(CNN)A stretch of prime Southern California beachfront real estate can now be returned to the descendants of its rightful Black owners, nearly a century after the parcel was taken by the city of Manhattan Beach.
Multimillion-dollar beach property taken from Black owners in Jim Crow era is cleared to be returned
Known as Bruce's Beach, the resort had offered Black families a place to enjoy the California life and was a labor of love for owners Charles and Willa Bruce. But harassment from White neighbors and the Ku Klux Klan tore away at their dreams. The final blow came in 1924 when the city took the property through eminent domain and paid the couple a fraction of what they asked for. The city wanted the land for a park.
On Thursday, Gov. Gavin Newsom signed legislation that will enable the county to return the beachfront property to their descendants. The two lots are worth approximately $75 million in total, officials confirmed to CNN earlier this year. The houses directly next to the property have hefty price tags of around $7 million each.
The new law was authored by Sen. Steve Bradford, who sits on the state's newly formed reparations task force.
"This is what reparations look like," said Bradford, insisting that the county is not giving anything to the Bruce family, yet simply returning their stolen property.
The Bruces purchased the land for $1,225 in 1912, and built several facilities, including a cafe and changing rooms. It was one of the few beaches where Black residents could go because so many other local beaches did not permit Black beachgoers.
But some White neighbors resented the resort's popularity, a Bruce family spokesperson told CNN earlier this year.
White supremacists and Klan members posted "no trespassing' signs" and slashed tires so Black families would avoid the area. The KKK attempted to set the property on fire and succeeded in burning down a local Black family's home nearby, county officials said earlier this year.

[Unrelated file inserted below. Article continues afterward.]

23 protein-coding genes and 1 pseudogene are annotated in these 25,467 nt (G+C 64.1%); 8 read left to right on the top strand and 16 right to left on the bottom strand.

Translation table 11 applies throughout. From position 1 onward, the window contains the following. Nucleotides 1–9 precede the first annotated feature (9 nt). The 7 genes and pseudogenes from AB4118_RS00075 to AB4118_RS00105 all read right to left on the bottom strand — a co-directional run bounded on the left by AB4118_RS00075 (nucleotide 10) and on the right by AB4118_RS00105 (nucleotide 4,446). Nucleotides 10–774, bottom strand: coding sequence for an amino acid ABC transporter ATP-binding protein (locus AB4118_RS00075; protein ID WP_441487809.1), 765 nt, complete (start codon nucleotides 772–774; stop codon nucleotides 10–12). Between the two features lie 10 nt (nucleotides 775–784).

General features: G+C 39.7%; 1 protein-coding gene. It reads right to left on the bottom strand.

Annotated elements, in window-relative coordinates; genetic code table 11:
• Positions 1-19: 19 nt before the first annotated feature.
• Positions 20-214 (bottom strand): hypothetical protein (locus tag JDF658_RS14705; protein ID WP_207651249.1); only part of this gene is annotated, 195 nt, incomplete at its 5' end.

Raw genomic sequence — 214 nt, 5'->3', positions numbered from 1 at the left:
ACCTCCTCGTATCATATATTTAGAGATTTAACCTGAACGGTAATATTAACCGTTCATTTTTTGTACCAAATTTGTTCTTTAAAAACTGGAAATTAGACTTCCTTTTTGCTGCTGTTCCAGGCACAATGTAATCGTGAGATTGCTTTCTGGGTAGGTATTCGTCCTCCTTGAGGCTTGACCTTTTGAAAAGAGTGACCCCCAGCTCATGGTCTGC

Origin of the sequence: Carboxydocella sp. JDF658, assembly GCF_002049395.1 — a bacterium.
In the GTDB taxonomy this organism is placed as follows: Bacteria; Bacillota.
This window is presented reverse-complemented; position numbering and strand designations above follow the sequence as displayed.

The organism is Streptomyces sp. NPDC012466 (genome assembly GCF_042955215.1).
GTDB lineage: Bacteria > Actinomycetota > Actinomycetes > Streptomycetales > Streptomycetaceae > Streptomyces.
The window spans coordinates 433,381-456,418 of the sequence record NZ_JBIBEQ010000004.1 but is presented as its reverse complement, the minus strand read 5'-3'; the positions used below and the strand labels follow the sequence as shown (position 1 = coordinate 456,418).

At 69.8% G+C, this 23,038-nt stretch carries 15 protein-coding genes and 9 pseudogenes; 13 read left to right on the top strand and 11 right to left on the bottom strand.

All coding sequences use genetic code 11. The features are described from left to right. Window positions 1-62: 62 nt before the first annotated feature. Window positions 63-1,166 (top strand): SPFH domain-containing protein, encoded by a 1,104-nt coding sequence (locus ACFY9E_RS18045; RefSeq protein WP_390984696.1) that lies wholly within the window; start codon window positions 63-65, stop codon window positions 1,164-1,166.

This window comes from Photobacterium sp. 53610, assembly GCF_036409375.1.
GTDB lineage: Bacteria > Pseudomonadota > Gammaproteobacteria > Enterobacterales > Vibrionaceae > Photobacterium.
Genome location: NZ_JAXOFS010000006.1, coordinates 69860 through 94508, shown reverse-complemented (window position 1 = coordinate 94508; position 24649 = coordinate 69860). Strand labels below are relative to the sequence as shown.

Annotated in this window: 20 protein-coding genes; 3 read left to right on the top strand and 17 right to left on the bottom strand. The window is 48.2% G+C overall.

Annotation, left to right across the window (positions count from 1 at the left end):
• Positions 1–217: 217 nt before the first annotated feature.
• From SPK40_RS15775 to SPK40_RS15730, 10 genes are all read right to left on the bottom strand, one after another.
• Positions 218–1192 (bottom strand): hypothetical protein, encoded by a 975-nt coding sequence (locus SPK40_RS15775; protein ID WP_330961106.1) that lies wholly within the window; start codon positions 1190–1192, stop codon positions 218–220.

Los Angeles County Supervisor Janice Hahn told reporters that when scare tactics didn't work, Manhattan Beach declared eminent domain in 1924. The couple eventually were paid about $14,125. They died just five years later.
The city left the land vacant for several decades after it took ownership in 1929.
Today, the property is now a park with a lawn, parking lot and a lifeguard training facility.
It no longer belongs to Manhattan Beach. The property was transferred to the state and to Los Angeles County in 1995.
When the county supervisors attempted to return the property to the Bruce family last spring, they discovered state eminent domain law prevented them from doing so.
"If the Bruces had been allowed to keep the property that they purchased, the impact that would have had on generations of not only Bruce family descendants but the other African Americans who began to buy parcels surrounding Bruce's Beach," said Los Angeles County Supervisor Holly Mitchell.
"The law was used to steal this property 100 years ago, and the law today will give it back," said Hahn, who will take the next steps to identify the legal heirs of Willa and Charles Bruce and eventually return the property to the family.
"I am hopeful that the people in California will see the importance of trying to right this wrong," said Shepard, the family spokesman.
State Sen. Bradford said the story of Charles and Willa Bruce is not unique in California.
"Black-owned properties experienced tremendous amounts of hatred, harassment, hostility and violence at the hand of the Ku Klux Klan, who cold-bloodedly threatened the Bruces and other families who dared to enjoy their property."